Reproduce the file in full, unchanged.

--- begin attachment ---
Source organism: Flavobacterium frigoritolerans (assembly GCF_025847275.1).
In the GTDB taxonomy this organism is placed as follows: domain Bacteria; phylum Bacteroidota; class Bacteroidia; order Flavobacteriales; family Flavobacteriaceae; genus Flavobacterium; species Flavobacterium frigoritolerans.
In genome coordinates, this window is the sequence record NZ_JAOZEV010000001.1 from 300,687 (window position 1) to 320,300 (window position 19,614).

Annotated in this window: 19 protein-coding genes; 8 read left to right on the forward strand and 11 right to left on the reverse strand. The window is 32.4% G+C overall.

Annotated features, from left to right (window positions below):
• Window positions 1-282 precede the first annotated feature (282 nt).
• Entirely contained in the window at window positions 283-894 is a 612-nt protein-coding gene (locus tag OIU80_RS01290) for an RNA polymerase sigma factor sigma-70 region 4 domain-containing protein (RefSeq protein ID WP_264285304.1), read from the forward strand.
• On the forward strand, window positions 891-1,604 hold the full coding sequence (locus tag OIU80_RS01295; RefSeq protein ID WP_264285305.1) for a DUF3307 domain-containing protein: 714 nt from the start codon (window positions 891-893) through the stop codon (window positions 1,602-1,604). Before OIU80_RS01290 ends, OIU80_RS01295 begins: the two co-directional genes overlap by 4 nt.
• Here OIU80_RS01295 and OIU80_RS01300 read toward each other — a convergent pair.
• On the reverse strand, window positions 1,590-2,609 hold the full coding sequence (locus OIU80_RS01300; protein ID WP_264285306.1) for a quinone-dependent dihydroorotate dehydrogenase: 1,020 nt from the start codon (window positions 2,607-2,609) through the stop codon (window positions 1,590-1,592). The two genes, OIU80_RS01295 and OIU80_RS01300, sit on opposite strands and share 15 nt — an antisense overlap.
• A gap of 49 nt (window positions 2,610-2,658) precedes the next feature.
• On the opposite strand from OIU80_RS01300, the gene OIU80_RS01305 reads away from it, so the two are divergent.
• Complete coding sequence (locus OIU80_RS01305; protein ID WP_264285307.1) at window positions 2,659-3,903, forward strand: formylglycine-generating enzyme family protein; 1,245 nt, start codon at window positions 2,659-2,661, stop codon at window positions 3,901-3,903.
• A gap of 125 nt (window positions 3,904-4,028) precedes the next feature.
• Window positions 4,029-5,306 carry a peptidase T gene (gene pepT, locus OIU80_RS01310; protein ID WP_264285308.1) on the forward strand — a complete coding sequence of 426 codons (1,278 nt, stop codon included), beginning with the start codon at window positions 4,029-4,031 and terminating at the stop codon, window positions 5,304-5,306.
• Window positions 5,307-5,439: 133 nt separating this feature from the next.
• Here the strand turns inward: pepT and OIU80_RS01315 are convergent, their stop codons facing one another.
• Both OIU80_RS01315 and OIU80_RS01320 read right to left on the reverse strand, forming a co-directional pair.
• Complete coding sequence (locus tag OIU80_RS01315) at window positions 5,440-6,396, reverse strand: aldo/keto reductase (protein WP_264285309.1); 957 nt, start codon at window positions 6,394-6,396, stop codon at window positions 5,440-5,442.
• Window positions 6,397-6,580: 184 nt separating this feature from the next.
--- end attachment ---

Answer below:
Source organism: Flavobacterium frigoritolerans (assembly GCF_025847275.1).
In the GTDB taxonomy this organism is placed as follows: domain Bacteria; phylum Bacteroidota; class Bacteroidia; order Flavobacteriales; family Flavobacteriaceae; genus Flavobacterium; species Flavobacterium frigoritolerans.
In genome coordinates, this window is the sequence record NZ_JAOZEV010000001.1 from 300,687 (window position 1) to 320,300 (window position 19,614).

Annotated in this window: 19 protein-coding genes; 8 read left to right on the forward strand and 11 right to left on the reverse strand. The window is 32.4% G+C overall.

Annotated features, from left to right (window positions below):
• Window positions 1-282 precede the first annotated feature (282 nt).
• Entirely contained in the window at window positions 283-894 is a 612-nt protein-coding gene (locus tag OIU80_RS01290) for an RNA polymerase sigma factor sigma-70 region 4 domain-containing protein (RefSeq protein ID WP_264285304.1), read from the forward strand.
• On the forward strand, window positions 891-1,604 hold the full coding sequence (locus tag OIU80_RS01295; RefSeq protein ID WP_264285305.1) for a DUF3307 domain-containing protein: 714 nt from the start codon (window positions 891-893) through the stop codon (window positions 1,602-1,604). Before OIU80_RS01290 ends, OIU80_RS01295 begins: the two co-directional genes overlap by 4 nt.
• Here OIU80_RS01295 and OIU80_RS01300 read toward each other — a convergent pair.
• On the reverse strand, window positions 1,590-2,609 hold the full coding sequence (locus OIU80_RS01300; protein ID WP_264285306.1) for a quinone-dependent dihydroorotate dehydrogenase: 1,020 nt from the start codon (window positions 2,607-2,609) through the stop codon (window positions 1,590-1,592). The two genes, OIU80_RS01295 and OIU80_RS01300, sit on opposite strands and share 15 nt — an antisense overlap.
• A gap of 49 nt (window positions 2,610-2,658) precedes the next feature.
• On the opposite strand from OIU80_RS01300, the gene OIU80_RS01305 reads away from it, so the two are divergent.
• Complete coding sequence (locus OIU80_RS01305; protein ID WP_264285307.1) at window positions 2,659-3,903, forward strand: formylglycine-generating enzyme family protein; 1,245 nt, start codon at window positions 2,659-2,661, stop codon at window positions 3,901-3,903.
• A gap of 125 nt (window positions 3,904-4,028) precedes the next feature.
• Window positions 4,029-5,306 carry a peptidase T gene (gene pepT, locus OIU80_RS01310; protein ID WP_264285308.1) on the forward strand — a complete coding sequence of 426 codons (1,278 nt, stop codon included), beginning with the start codon at window positions 4,029-4,031 and terminating at the stop codon, window positions 5,304-5,306.
• Window positions 5,307-5,439: 133 nt separating this feature from the next.
• Here the strand turns inward: pepT and OIU80_RS01315 are convergent, their stop codons facing one another.
• Both OIU80_RS01315 and OIU80_RS01320 read right to left on the reverse strand, forming a co-directional pair.
• Complete coding sequence (locus tag OIU80_RS01315) at window positions 5,440-6,396, reverse strand: aldo/keto reductase (protein WP_264285309.1); 957 nt, start codon at window positions 6,394-6,396, stop codon at window positions 5,440-5,442.
• Window positions 6,397-6,580: 184 nt separating this feature from the next.